SDN Blog

Networks must be protected inside the perimeter, too

Posted on Tuesday, September 06, 2016 in Cybersecurity

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Layered Cybersecurity - Protecting the Network

Providing good cybersecurity requires an acknowledgement that protecting the edge of a network well is no longer enough.

Next Generation Firewalls and Unified Threat Management devices can effectively help protect the perimeter of network. But an increasing number of attacks are coming from the inside of networks. Taking a layered approach to security means steps also must be taken to protect the network interior.

Protecting internal networks takes some obvious precautions, such as promptly applying software updates on equipment and locking doors to control access to sensitive equipment. More advanced precautionary steps should be taken, too.

Any successful attack from within a network, just like a successful penetration of the perimeter, should be isolated and contained to minimize the potential for damage. Segmenting networks can help: give employees access to what they need to do their jobs and no more.

Social engineering has become a trendy, cautionary phrase in cybersecurity. That’s a fancy way of pointing out, for example, that hackers are always trying to trick people into giving them access to corporate information. The attempt might come in a tainted email or flash drive, or even in a phone conversation.

“Treat anything that you didn’t request as potentially suspicious,” says Aaron Hansen, a sales engineer at SDN Communications. “If someone is reaching out to you, you should verify the offer on your own.”

SDN is the leading regional provider of broadband connectivity and cybersecurity services for businesses and institutions in the Sioux Falls region. Hansen and other security experts at SDN have the experience and expertise to offer other general suggestions for increasing protection.

Organizations can take steps to increase the security of their internal networks:

  • Disable and control access to ports that provide network access.
  • Wi-Fi access for guests should go to a separate, segregated network, not into the corporate portion of the network.
  • Apply patches and software updates to servers and network appliances promptly and regularly.
  • Encrypt data as much as possible, especially data that’s transported on laptops, phones and other mobile devices.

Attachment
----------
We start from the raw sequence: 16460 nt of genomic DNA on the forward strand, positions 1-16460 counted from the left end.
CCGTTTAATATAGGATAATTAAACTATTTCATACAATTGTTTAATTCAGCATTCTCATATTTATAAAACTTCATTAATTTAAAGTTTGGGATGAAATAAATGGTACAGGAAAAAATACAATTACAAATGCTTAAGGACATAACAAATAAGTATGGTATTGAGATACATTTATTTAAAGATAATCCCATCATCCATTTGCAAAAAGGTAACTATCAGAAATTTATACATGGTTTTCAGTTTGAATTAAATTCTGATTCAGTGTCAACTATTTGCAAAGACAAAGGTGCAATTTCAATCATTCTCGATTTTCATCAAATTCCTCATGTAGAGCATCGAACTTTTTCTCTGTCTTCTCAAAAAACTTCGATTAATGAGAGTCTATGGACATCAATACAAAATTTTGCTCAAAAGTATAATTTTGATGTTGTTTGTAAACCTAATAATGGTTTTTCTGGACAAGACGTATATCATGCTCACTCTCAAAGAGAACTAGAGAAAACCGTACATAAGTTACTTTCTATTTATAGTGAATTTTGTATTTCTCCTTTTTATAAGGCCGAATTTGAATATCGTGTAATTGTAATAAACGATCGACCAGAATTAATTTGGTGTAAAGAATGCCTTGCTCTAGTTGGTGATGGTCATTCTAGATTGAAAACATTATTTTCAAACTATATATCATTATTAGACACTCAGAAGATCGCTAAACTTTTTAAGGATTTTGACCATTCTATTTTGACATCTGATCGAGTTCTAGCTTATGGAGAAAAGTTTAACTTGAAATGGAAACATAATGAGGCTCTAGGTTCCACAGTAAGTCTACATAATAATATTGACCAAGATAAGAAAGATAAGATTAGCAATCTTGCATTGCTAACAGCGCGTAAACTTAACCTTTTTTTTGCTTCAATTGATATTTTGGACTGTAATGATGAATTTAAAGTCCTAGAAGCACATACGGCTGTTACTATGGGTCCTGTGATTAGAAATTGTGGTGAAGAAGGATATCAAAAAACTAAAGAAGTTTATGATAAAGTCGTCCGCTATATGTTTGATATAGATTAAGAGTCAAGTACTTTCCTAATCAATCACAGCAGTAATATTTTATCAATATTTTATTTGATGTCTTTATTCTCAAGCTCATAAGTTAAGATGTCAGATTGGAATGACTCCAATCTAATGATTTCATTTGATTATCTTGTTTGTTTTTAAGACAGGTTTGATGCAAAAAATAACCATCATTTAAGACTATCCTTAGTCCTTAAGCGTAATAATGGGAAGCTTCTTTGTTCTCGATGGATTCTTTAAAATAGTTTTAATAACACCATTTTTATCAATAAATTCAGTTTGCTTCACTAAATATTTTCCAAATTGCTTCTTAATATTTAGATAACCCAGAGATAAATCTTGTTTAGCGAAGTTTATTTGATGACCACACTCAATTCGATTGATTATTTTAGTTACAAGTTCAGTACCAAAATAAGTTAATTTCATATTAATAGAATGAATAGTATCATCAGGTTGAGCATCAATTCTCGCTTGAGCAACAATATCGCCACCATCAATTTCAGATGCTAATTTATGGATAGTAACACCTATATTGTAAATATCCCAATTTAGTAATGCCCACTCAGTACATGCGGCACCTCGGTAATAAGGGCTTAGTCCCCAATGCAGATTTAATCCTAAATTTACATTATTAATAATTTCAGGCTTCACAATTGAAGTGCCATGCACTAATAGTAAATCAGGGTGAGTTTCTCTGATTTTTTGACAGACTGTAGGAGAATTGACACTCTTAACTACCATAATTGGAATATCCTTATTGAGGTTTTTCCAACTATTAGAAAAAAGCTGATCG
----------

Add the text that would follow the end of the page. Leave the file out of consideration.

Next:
• Keep domain registrations and security records up to date and accurate.
  • Use Network Time Protocol to keep clocks throughout a network well synchronized. Accurate timing is especially helpful in tracing security events.
  • Require two-step or multi-factor authentication for someone to, for example, log into a special site. Just asking for a person’s name and password to access information is no longer enough. Also require, for example, a code number that can be sent to an approved mobile device. Enhancing physical security might require biometric proof such as a fingerprint, iris features or voice pattern.

Maintaining good physical security in buildings is an important component of network security. Access to areas such as server rooms should be limited to people who need the access.

“We’ve got a lot expensive assets that we’re try into to protect, along with people,” says Conrad Carson, supervisor of operations engineering at SDN. “The whole premise is to control your space and who’s here when, and track their actions.”

SDN, like many companies, requires all employees to wear identification badges, which double as keys that can be programmed to provide or deny access to specified areas in an office or plant. In secure locations, people are likely to be on camera, too.

Video surveillance and alarm systems have become standard features to enhance security in many commercial settings. Less common, but also valuable, are services such Remote Network Monitoring, which SDN provides to keep watch on clients’ networks 24 hours a day, every day of the year.

Good physical security will help prevent and deter thievery and mischief.  But rather than a crow bar or sledge hammer, today’s bad guys are more likely to use tools such as an altered thumb drive to infiltrate a corporate network.  Keep that in mind when planning and implementing your strategy for layered security.

This is the fifth in a series of blogs about taking a layered approach to cybersecurity. The next installment focuses on protecting employee workstations. Make sure you don’t miss it by using the button below to subscribe to our weekly blog email. You can also find links to our previous blogs in the series below.

 

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Read the next blog in the series: 

Protect workstations with good policy, tools and common sense

 

Previous blogs in the series:

Good cybersecurity must start at the top - and stay there

Good training is critical to keeping business networks safe

Protecting edge of a network from outside world is a big job